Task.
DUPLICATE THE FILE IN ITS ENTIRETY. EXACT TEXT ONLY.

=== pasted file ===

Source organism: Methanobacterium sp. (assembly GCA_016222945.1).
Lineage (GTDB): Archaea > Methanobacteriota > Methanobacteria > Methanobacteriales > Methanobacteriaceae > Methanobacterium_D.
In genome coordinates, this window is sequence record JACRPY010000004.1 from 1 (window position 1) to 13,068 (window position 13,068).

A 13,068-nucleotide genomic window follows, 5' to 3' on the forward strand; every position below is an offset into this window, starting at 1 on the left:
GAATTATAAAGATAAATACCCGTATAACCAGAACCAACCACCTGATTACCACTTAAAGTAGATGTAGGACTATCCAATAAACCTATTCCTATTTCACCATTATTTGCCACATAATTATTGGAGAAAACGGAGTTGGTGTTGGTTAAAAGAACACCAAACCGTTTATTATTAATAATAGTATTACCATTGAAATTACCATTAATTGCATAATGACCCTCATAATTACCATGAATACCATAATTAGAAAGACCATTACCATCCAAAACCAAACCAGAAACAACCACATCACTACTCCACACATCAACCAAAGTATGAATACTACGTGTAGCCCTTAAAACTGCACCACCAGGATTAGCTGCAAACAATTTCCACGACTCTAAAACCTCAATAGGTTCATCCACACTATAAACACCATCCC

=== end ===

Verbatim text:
Source organism: Methanobacterium sp. (assembly GCA_016222945.1).
Lineage (GTDB): Archaea > Methanobacteriota > Methanobacteria > Methanobacteriales > Methanobacteriaceae > Methanobacterium_D.
In genome coordinates, this window is sequence record JACRPY010000004.1 from 1 (window position 1) to 13,068 (window position 13,068).

A 13,068-nucleotide genomic window follows, 5' to 3' on the forward strand; every position below is an offset into this window, starting at 1 on the left:
GAATTATAAAGATAAATACCCGTATAACCAGAACCAACCACCTGATTACCACTTAAAGTAGATGTAGGACTATCCAATAAACCTATTCCTATTTCACCATTATTTGCCACATAATTATTGGAGAAAACGGAGTTGGTGTTGGTTAAAAGAACACCAAACCGTTTATTATTAATAATAGTATTACCATTGAAATTACCATTAATTGCATAATGACCCTCATAATTACCATGAATACCATAATTAGAAAGACCATTACCATCCAAAACCAAACCAGAAACAACCACATCACTACTCCACACATCAACCAAAGTATGAATACTACGTGTAGCCCTTAAAACTGCACCACCAGGATTAGCTGCAAACAATTTCCACGACTCTAAAACCTCAATAGGTTCATCCACACTATAAACACCATCCC